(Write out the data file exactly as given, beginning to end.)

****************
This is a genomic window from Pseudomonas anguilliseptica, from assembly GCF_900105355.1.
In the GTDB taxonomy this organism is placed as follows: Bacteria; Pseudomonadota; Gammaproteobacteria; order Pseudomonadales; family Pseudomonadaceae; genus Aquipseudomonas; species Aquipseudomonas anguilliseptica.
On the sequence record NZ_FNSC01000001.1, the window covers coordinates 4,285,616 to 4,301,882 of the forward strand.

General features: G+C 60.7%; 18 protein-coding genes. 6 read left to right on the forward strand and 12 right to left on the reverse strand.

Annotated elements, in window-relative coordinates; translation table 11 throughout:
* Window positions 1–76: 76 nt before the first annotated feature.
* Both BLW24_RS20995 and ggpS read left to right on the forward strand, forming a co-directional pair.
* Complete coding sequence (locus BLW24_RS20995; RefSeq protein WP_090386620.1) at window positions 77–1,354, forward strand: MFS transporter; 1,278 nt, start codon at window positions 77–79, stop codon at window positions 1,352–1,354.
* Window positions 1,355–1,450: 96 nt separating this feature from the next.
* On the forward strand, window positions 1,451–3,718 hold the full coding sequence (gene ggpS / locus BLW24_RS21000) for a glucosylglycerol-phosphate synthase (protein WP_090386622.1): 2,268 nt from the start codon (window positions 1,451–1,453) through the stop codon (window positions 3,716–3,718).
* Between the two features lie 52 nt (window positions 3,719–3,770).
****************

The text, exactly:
This is a genomic window from Pseudomonas anguilliseptica, from assembly GCF_900105355.1.
In the GTDB taxonomy this organism is placed as follows: Bacteria; Pseudomonadota; Gammaproteobacteria; order Pseudomonadales; family Pseudomonadaceae; genus Aquipseudomonas; species Aquipseudomonas anguilliseptica.
On the sequence record NZ_FNSC01000001.1, the window covers coordinates 4,285,616 to 4,301,882 of the forward strand.

General features: G+C 60.7%; 18 protein-coding genes. 6 read left to right on the forward strand and 12 right to left on the reverse strand.

Annotated elements, in window-relative coordinates; translation table 11 throughout:
* Window positions 1–76: 76 nt before the first annotated feature.
* Both BLW24_RS20995 and ggpS read left to right on the forward strand, forming a co-directional pair.
* Complete coding sequence (locus BLW24_RS20995; RefSeq protein WP_090386620.1) at window positions 77–1,354, forward strand: MFS transporter; 1,278 nt, start codon at window positions 77–79, stop codon at window positions 1,352–1,354.
* Window positions 1,355–1,450: 96 nt separating this feature from the next.
* On the forward strand, window positions 1,451–3,718 hold the full coding sequence (gene ggpS / locus BLW24_RS21000) for a glucosylglycerol-phosphate synthase (protein WP_090386622.1): 2,268 nt from the start codon (window positions 1,451–1,453) through the stop codon (window positions 3,716–3,718).
* Between the two features lie 52 nt (window positions 3,719–3,770).